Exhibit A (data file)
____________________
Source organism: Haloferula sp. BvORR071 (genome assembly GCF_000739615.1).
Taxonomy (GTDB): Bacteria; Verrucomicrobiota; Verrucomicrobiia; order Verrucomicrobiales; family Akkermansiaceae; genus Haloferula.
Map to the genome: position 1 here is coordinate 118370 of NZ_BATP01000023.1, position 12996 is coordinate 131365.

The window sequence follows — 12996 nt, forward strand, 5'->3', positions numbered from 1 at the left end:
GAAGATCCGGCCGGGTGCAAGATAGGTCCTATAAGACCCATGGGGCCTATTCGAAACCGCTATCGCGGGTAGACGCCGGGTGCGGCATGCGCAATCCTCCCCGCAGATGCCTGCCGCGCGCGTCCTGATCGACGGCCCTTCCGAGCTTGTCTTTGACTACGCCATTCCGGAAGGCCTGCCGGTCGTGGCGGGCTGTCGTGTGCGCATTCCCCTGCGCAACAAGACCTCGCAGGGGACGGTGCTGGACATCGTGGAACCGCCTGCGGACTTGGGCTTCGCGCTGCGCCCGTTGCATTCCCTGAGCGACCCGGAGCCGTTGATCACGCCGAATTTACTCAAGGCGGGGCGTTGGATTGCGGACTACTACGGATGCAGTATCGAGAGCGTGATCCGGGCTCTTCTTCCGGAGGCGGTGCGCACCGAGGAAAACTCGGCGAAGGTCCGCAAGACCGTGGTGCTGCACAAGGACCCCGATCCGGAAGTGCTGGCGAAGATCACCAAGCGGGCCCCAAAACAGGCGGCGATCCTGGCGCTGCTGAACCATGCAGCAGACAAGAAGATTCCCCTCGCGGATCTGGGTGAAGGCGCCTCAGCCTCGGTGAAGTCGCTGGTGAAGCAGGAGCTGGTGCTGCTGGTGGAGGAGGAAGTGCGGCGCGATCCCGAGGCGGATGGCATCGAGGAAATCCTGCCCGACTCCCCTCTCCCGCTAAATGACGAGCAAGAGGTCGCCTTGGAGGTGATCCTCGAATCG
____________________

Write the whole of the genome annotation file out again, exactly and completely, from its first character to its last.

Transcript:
Source organism: Haloferula sp. BvORR071 (genome assembly GCF_000739615.1).
Taxonomy (GTDB): Bacteria; Verrucomicrobiota; Verrucomicrobiia; order Verrucomicrobiales; family Akkermansiaceae; genus Haloferula.
Map to the genome: position 1 here is coordinate 118370 of NZ_BATP01000023.1, position 12996 is coordinate 131365.

The window sequence follows — 12996 nt, forward strand, 5'->3', positions numbered from 1 at the left end:
GAAGATCCGGCCGGGTGCAAGATAGGTCCTATAAGACCCATGGGGCCTATTCGAAACCGCTATCGCGGGTAGACGCCGGGTGCGGCATGCGCAATCCTCCCCGCAGATGCCTGCCGCGCGCGTCCTGATCGACGGCCCTTCCGAGCTTGTCTTTGACTACGCCATTCCGGAAGGCCTGCCGGTCGTGGCGGGCTGTCGTGTGCGCATTCCCCTGCGCAACAAGACCTCGCAGGGGACGGTGCTGGACATCGTGGAACCGCCTGCGGACTTGGGCTTCGCGCTGCGCCCGTTGCATTCCCTGAGCGACCCGGAGCCGTTGATCACGCCGAATTTACTCAAGGCGGGGCGTTGGATTGCGGACTACTACGGATGCAGTATCGAGAGCGTGATCCGGGCTCTTCTTCCGGAGGCGGTGCGCACCGAGGAAAACTCGGCGAAGGTCCGCAAGACCGTGGTGCTGCACAAGGACCCCGATCCGGAAGTGCTGGCGAAGATCACCAAGCGGGCCCCAAAACAGGCGGCGATCCTGGCGCTGCTGAACCATGCAGCAGACAAGAAGATTCCCCTCGCGGATCTGGGTGAAGGCGCCTCAGCCTCGGTGAAGTCGCTGGTGAAGCAGGAGCTGGTGCTGCTGGTGGAGGAGGAAGTGCGGCGCGATCCCGAGGCGGATGGCATCGAGGAAATCCTGCCCGACTCCCCTCTCCCGCTAAATGACGAGCAAGAGGTCGCCTTGGAGGTGATCCTCGAATCG